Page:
Skin defences point to eczema therapies
The body’s own natural defences could be harnessed in a potential therapy for a common skin condition, research suggests.
The discovery may help create new treatments for atopic eczema, which affects around one in five children and one in 20 adults in the UK.
Also called atopic dermatitis or AD, the condition causes distressing itchy lesions that can lead to broken skin with increased susceptibility to infection. It can have a severe impact on people’s lives, work and sleep.
The discovery follows recent studies that show having an intact natural skin barrier is important in preventing eczema.
Now, researchers have found a way to use the body’s own defence system to repair tiny breaks in the skin’s natural barrier, which make people more vulnerable to eczema.
This is a great chance to work with something that the body makes naturally to develop new therapies for atopic eczema, which affects so many people’s lives.
The skin’s barrier can be impaired by genetic flaws, environmental factors or bacterial infections.
People with eczema are much more likely to carry bacteria known as Staphylococcus aureus on their skins.
In people with eczema, this bacteria can infect skin lesions and cause damage to the skin barrier.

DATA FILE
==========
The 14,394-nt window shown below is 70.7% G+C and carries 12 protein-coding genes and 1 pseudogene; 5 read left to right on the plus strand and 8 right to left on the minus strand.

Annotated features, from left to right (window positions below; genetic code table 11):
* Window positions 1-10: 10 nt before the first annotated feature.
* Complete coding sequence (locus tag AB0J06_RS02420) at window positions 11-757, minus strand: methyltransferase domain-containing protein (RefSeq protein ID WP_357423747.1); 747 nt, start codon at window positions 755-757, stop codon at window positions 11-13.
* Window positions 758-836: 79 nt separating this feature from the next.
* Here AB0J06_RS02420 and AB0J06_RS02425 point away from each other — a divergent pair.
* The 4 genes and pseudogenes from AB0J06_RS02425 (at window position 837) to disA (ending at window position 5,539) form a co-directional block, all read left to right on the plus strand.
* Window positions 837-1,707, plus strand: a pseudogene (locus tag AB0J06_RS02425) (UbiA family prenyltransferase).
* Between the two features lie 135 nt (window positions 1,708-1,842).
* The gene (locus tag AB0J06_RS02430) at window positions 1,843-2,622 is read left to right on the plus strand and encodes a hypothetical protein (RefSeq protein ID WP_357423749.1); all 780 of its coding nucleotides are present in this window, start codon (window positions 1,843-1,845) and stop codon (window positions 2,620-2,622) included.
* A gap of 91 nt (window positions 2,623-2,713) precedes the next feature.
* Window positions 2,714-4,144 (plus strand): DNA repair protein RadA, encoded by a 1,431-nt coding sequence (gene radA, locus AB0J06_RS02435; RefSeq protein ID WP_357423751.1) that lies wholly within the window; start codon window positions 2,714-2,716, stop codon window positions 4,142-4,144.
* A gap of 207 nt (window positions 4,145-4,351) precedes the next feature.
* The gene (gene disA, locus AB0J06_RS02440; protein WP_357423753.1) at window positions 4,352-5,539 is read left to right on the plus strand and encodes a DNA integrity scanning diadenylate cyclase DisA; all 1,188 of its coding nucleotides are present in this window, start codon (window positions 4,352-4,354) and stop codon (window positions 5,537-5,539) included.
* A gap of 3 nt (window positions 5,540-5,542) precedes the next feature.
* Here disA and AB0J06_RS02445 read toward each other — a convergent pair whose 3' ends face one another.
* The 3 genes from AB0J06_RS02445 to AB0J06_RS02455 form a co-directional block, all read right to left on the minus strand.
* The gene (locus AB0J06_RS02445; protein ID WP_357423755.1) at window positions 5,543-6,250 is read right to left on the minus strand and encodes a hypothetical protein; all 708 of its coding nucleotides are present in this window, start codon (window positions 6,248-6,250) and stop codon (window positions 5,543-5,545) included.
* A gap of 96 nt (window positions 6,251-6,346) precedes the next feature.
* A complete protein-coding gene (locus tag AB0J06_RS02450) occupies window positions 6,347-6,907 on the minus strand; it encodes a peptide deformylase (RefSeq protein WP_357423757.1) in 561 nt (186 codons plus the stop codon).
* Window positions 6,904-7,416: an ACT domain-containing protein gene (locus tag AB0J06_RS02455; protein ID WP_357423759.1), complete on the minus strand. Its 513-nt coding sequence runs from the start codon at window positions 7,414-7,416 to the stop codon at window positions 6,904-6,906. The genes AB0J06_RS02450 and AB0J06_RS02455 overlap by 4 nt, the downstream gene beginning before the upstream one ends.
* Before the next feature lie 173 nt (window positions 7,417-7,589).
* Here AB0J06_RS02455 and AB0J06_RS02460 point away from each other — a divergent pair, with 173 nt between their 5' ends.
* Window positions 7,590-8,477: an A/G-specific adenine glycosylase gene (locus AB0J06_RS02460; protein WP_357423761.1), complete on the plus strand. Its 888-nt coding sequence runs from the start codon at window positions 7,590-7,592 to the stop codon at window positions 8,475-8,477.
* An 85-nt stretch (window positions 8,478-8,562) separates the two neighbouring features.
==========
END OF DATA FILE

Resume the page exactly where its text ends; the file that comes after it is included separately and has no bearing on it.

Researchers at the University of Edinburgh’s MRC Centre for Inflammation Research have discovered that skin cells can be instructed to produce a naturally occurring protective compound.
This substance – called human beta-defensin 2 (hBD2) – is known to kill bacteria, but the study found it is also vital in preventing damage to the skin barrier caused by Staphylococcus aureus.
Individuals with eczema typically do not turn on production of hBD2 in their damaged skin lesions.
The researchers found that when hBD2 was applied to skin cells grown in the lab, it helped the skin to remain intact, with the cells strengthening protection against the bacterial damage like reinforcing mortar between the bricks in a wall.
Their findings could lead to new therapies to prevent or treat eczema. Conventional treatment with steroid creams can have side-effects, and become less effective over time.
The study is published in the Journal of Investigative Dermatology. The work was funded by the Medical Research Council and China Scholarship Council.
Eczema is a disease of our times and is incredibly common. It is very exciting to think there could be a way of recruiting the body’s natural defence systems to help us tackle a condition that has such a huge impact on people.
MRC Centre for Inflammation Research